This is the third in a series of ekphrastic poems which are a part of a Jesse Tree project for Advent. The painting draws its inspiration from the Suffering Servant who is described in Isaiah 53. The sonnet draws its inspiration from both the passage and the painting.
Working with abstract art has increased my appreciation for the genre. Abstraction forces the viewer (in this case, me) to engage more imaginatively in order to derive meaning from the work, and it has been a surprising process. For example, one way I derived meaning from the painting came through the happenstance of colors blending.
Underneath the top colors, the artist used blue as a foundation. The blue of the background and the yellow of the cross naturally produce green. In writing the poem, I had to ask, what does the green mean? If I succumbed to mere reductionism, the answer is only, “That’s what you get when you mix blue and green.” However, art speaks about what something means not merely what it is, and the color green says something. In our imagination, green connotes growth and life, and not only does green connote new life but it is also a physical manifestation of sunrise and sunset called the green flash. New life and sunrise are images and metaphors from which we communicate and derive meaning. What is surprising and wonderful is that I don’t think the artist was thinking “green flash,” nor even likely, “new life,” yet there it is at the foot of the cross. What could it mean?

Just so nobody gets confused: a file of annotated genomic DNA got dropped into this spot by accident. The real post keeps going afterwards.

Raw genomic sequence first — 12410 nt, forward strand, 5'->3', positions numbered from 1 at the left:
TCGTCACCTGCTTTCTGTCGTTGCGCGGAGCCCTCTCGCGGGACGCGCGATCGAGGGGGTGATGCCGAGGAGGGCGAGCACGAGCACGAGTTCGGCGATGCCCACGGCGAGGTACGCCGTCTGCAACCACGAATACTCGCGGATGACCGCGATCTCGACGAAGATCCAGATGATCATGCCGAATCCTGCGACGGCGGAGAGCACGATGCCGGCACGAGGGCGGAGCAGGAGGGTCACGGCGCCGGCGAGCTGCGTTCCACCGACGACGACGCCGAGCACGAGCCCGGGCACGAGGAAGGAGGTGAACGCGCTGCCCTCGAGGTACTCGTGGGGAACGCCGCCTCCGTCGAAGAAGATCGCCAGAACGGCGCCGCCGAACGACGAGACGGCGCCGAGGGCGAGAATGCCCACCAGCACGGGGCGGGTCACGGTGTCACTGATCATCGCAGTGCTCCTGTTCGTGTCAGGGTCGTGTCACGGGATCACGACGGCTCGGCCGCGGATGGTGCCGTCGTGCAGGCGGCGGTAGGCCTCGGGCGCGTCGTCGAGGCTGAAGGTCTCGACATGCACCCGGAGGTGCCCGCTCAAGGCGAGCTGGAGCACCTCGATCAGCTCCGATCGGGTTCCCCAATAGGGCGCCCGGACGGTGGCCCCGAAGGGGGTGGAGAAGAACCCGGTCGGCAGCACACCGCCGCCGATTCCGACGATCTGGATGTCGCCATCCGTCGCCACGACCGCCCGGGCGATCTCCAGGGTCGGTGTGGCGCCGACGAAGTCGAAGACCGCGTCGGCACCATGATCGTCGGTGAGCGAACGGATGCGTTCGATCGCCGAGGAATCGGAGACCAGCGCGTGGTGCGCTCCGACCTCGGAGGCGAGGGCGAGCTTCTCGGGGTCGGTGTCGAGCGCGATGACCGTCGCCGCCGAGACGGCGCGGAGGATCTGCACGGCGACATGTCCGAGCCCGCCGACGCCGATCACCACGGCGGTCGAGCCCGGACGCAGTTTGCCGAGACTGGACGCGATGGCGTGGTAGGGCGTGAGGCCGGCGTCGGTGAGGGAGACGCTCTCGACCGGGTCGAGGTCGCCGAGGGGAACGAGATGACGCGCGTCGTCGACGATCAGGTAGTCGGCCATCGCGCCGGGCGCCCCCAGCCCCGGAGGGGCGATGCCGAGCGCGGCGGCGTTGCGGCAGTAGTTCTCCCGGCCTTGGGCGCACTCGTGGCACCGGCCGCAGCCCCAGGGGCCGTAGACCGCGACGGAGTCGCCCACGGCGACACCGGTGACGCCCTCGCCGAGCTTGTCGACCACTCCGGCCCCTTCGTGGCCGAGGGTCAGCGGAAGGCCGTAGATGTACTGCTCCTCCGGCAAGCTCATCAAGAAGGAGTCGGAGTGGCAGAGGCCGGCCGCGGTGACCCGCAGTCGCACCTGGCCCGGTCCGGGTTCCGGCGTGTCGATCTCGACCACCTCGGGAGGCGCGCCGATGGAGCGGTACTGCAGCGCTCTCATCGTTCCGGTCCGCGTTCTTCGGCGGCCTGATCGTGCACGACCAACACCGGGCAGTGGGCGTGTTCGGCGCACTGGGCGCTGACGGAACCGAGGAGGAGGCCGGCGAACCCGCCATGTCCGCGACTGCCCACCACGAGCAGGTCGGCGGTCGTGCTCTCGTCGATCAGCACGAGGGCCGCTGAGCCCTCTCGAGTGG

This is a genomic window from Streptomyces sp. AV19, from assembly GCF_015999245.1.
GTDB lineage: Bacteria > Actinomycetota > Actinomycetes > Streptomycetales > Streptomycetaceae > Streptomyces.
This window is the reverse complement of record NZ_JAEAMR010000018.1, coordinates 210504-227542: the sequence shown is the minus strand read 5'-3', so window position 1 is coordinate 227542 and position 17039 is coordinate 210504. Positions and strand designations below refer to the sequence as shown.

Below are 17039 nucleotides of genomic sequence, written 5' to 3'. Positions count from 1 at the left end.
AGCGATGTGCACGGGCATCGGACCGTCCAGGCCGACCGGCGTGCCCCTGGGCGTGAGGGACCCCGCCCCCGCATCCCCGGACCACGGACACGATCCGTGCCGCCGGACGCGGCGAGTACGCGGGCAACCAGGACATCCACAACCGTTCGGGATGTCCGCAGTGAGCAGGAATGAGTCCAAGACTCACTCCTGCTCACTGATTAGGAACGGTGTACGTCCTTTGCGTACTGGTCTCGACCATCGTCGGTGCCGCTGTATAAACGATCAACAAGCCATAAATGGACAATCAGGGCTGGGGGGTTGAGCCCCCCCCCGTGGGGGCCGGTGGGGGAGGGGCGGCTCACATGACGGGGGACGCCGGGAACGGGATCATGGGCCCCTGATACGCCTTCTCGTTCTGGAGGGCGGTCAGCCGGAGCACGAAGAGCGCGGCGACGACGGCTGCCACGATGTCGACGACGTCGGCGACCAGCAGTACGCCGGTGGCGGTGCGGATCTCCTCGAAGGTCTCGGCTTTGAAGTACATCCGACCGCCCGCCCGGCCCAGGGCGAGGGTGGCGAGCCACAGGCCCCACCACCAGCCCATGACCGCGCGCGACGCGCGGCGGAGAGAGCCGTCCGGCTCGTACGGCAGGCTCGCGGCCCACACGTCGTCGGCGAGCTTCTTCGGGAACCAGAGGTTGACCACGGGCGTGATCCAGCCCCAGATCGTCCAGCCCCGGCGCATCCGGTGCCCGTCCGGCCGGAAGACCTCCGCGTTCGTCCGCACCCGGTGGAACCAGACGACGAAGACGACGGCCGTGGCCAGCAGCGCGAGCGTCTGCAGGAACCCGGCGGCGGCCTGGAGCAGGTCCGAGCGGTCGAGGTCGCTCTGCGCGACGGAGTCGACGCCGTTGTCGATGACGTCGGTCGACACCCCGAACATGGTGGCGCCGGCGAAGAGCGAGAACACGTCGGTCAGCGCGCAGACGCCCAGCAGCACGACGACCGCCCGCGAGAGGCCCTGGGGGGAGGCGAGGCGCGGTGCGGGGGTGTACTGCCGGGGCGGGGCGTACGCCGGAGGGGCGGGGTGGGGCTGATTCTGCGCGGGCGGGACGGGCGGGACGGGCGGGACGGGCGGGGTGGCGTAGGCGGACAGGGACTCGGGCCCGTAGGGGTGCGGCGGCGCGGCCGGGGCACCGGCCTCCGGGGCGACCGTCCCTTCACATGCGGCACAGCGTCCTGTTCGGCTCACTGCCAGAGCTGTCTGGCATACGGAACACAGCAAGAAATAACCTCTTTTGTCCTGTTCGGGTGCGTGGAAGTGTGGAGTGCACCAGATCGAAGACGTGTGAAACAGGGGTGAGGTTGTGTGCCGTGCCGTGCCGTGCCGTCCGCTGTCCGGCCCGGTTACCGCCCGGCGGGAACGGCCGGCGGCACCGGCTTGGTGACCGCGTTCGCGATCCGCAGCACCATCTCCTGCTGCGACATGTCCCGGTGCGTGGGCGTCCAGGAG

Here’s the painting as it hangs and below, the sonnet which it inspired.
The red runs down covering the darkness
Beneath — the sin-stain with which we’ve been brushed
And brush on others in shameless starkness,
Not hiding our hate, faces twisted, flushed.
But there to the dark of death and the tomb
Came the Son into the ruin and ash
He conceived new life in that stone-stopped womb
To arise in life in the green of dawn’s flash.
There in the crux we find His peace and bliss;
The Bright Ones look on with wonder, delight;
We behold Grace: Justice and Mercy kiss,
And His arms reach out to wrap us in light.
The Servant sets a table, bids us dine:
Be filled with His bread, with joy, drink His wine.
© Randall Edwards 2019.
This sonnet is for Christ’s church. If it is helpful, please feel free to copy or reprint in church bulletins, read aloud, or repost. I only ask that an attribution be cited to myself (Randall Edwards) and this blog (backwardmutters.com). Thank you.
Artwork: © Adah Freeman 2019, “Suffering Servant” acrylic on canvas. All rights reserved.